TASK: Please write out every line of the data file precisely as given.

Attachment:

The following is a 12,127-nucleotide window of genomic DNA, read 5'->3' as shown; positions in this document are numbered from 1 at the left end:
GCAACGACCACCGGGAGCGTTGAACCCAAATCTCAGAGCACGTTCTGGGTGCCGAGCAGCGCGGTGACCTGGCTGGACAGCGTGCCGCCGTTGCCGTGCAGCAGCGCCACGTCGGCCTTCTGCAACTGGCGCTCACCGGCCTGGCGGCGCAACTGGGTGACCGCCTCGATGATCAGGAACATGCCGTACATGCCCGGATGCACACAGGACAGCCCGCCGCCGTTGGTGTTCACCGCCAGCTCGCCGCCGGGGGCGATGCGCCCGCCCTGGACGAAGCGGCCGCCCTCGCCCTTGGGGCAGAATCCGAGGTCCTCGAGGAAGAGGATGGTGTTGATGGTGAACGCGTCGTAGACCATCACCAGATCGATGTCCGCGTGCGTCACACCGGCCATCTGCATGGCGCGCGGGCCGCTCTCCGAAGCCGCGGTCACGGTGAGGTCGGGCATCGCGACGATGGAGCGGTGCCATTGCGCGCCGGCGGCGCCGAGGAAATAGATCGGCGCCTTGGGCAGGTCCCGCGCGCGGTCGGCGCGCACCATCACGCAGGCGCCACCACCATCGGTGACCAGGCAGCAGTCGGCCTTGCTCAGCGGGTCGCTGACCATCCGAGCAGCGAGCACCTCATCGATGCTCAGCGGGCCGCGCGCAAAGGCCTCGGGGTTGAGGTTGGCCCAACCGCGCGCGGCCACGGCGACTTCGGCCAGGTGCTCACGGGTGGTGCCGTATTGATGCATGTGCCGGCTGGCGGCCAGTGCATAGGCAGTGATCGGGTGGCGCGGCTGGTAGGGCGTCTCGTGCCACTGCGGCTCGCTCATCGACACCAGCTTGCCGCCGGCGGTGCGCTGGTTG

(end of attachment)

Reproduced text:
The following is a 12,127-nucleotide window of genomic DNA, read 5'->3' as shown; positions in this document are numbered from 1 at the left end:
GCAACGACCACCGGGAGCGTTGAACCCAAATCTCAGAGCACGTTCTGGGTGCCGAGCAGCGCGGTGACCTGGCTGGACAGCGTGCCGCCGTTGCCGTGCAGCAGCGCCACGTCGGCCTTCTGCAACTGGCGCTCACCGGCCTGGCGGCGCAACTGGGTGACCGCCTCGATGATCAGGAACATGCCGTACATGCCCGGATGCACACAGGACAGCCCGCCGCCGTTGGTGTTCACCGCCAGCTCGCCGCCGGGGGCGATGCGCCCGCCCTGGACGAAGCGGCCGCCCTCGCCCTTGGGGCAGAATCCGAGGTCCTCGAGGAAGAGGATGGTGTTGATGGTGAACGCGTCGTAGACCATCACCAGATCGATGTCCGCGTGCGTCACACCGGCCATCTGCATGGCGCGCGGGCCGCTCTCCGAAGCCGCGGTCACGGTGAGGTCGGGCATCGCGACGATGGAGCGGTGCCATTGCGCGCCGGCGGCGCCGAGGAAATAGATCGGCGCCTTGGGCAGGTCCCGCGCGCGGTCGGCGCGCACCATCACGCAGGCGCCACCACCATCGGTGACCAGGCAGCAGTCGGCCTTGCTCAGCGGGTCGCTGACCATCCGAGCAGCGAGCACCTCATCGATGCTCAGCGGGCCGCGCGCAAAGGCCTCGGGGTTGAGGTTGGCCCAACCGCGCGCGGCCACGGCGACTTCGGCCAGGTGCTCACGGGTGGTGCCGTATTGATGCATGTGCCGGCTGGCGGCCAGTGCATAGGCAGTGATCGGGTGGCGCGGCTGGTAGGGCGTCTCGTGCCACTGCGGCTCGCTCATCGACACCAGCTTGCCGCCGGCGGTGCGCTGGTTG